In many parts of the world, increasing numbers of natural disasters and worsening climatic conditions impose severe threats to local populations. Poor households in low and middle-income countries are particularly vulnerable, not only because of their greater exposure, but also because they lack resources to take precautionary measures and to cope with shocks to their livelihoods. Recent empirical evidence suggests an important role of education in raising household resilience. Yet, we still lack a sound theoretical understanding why and how education can have a positive impact. To this end, this study develops a household life cycle model, which explicitly accounts for and quantitatively models different (direct and indirect) education effects. The predictions of the model are empirically tested using original data from the Philippines and Thailand. In a final step, the empirical estimates are used to parametrize the model and to run simulations and policy experiments for selected country cases.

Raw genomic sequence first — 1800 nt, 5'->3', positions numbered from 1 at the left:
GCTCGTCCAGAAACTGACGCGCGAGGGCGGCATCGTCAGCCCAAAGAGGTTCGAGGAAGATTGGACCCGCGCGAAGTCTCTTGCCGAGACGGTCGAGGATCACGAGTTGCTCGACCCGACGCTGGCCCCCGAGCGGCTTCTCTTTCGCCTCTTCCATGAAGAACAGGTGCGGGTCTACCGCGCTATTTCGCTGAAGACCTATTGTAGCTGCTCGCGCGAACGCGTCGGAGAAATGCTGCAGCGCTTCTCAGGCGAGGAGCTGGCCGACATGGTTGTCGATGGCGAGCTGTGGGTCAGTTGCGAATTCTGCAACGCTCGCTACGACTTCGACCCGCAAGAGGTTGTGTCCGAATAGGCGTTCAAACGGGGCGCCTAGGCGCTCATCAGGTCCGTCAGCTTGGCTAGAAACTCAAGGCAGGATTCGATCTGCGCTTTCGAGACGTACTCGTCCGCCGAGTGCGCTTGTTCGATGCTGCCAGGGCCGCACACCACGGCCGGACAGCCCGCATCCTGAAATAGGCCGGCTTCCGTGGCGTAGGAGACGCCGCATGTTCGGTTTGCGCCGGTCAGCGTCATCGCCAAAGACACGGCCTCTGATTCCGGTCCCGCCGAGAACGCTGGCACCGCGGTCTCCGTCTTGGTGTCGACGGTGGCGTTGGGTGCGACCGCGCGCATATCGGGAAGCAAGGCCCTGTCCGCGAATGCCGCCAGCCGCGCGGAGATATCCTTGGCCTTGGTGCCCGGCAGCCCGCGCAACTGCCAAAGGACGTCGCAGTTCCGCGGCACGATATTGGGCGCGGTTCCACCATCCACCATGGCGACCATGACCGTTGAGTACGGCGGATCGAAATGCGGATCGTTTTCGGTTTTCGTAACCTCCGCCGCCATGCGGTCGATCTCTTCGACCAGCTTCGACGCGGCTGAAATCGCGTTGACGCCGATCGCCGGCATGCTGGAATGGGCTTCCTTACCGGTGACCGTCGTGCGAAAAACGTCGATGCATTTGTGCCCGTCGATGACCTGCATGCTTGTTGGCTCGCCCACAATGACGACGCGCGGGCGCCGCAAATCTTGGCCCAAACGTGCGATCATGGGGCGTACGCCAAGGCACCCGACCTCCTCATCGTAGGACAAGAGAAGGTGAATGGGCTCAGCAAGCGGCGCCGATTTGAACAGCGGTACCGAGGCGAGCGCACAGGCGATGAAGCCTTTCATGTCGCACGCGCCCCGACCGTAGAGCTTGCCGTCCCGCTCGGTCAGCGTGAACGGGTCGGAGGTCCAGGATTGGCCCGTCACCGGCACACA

Presented in Session 163. Innovative Application of Demographic Theory to Population-Environment Research